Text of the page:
Y’s Pick of the Week: Big Little Lies – Liane Moriarty


The book-buying public isn’t taking many chances this summer. Established hits like “Gone Girl,” “Unbroken” and “The Glass Castle” remain lodged on best-seller lists. Readers are still struggling to get through “The Goldfinch.” One of the few new authors to gain a toehold is Robert Galbraith, who has the advantage of having been J. K. Rowling in a previous life. And “The Husband’s Secret” by Liane Moriarty continues to sell briskly in hardcover, even though next week will be the first anniversary of its publication.

But now, Ms. Moriarty’s long-parched fans have something new to dig into. And her publisher would like to indicate, as clearly as possible, that “Big Little Lies” is more of the same. So where “The Husband’s Secret” had cover art depicting an exploding rose, the new book features an exploding lollipop. “The Husband’s Secret” was full of women with ethical and emotional issues, men with possibly criminal ones, and contentious goings-on at a school. “Big Little Lies” has all that and more. Had Agatha Christie written it, it might have been called “The Kindergarten Murder.”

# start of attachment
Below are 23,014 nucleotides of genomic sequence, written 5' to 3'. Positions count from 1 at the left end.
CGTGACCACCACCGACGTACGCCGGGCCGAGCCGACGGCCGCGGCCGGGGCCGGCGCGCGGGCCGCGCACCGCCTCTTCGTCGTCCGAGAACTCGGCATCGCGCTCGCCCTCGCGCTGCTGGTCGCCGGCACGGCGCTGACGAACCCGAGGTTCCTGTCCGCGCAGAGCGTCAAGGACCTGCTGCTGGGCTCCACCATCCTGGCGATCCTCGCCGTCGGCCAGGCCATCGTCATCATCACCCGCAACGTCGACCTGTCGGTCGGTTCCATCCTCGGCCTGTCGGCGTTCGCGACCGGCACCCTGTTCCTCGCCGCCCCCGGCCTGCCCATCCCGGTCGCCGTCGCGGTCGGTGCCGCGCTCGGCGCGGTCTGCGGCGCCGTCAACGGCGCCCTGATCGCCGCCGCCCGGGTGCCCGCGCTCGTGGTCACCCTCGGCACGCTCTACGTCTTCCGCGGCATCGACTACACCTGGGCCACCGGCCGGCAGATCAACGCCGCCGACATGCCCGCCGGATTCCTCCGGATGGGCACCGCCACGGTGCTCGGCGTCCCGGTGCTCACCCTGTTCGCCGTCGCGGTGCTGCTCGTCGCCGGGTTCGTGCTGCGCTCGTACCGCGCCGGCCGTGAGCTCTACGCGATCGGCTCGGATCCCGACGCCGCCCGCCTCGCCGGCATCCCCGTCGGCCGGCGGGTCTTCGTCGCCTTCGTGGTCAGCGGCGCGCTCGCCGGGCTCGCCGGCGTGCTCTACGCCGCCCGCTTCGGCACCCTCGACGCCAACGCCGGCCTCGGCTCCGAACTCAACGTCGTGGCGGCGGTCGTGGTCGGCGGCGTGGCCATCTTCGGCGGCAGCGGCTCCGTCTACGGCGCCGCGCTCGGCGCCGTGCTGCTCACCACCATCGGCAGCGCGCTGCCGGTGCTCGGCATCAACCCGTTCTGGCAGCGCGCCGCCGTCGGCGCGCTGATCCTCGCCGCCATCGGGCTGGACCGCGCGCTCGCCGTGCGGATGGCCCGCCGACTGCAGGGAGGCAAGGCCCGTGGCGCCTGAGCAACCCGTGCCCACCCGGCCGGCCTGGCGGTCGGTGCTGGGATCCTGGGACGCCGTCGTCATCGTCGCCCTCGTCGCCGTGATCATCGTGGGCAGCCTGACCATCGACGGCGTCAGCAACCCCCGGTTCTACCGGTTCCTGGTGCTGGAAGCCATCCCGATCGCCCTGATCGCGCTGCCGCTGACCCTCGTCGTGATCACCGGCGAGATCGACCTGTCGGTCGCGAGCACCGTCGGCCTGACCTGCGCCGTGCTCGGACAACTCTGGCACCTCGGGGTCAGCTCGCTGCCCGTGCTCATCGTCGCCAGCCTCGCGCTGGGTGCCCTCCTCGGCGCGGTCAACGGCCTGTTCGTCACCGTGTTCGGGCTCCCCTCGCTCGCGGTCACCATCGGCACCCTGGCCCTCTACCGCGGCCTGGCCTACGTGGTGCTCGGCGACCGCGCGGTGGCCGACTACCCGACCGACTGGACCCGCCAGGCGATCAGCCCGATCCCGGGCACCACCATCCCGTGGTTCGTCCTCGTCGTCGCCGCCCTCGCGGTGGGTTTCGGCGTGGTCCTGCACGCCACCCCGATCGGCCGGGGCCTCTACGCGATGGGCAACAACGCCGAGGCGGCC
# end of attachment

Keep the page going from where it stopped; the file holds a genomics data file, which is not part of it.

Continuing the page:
Ms. Moriarty keeps her books long and gossipy, primarily by stalling. She introduces several sets of major characters, cuts back and forth among them, and scatters the narrative with foreshadowing about the terrible, terrible night — in this case, the Elvis Presley-Audrey Hepburn costume party at the school — on which something terrible happened. The book is peppered with parents’ voices commenting cryptically and amusingly about whatever it was. Was the root cause a French nanny? An erotic book club? Head lice? As evidenced by “The Husband’s Secret,” Ms. Moriarty’s fans will happily plow on through endless minor incidents to find out.

After a calamity has been established, we jump back to a chapter called “Six Months Before the Trivia Night.” (“Trivia Night” was what the Elvis and Audrey thing was aptly called.) And the book establishes what a power-crazed group parents of kindergartners can be. The book is set on a scenic peninsula outside Sydney, Australia, near one of the world’s most beautiful beaches (perhaps Bondi), where there is only one school, which must accommodate children of very different economic backgrounds. So there are rich, bossy power mums and mousy stay-at-home types. One of the mice is the literally plain Jane, a single mother trying to make ends meet. New to the region, she gets into trouble before school has even started. At the end of orientation day, a hotshot mother with a high-powered job accuses Jane’s son, Ziggy, of having tried to hurt her daughter. Ziggy becomes a pariah, and Jane becomes a victim.


About Author

Leave A Reply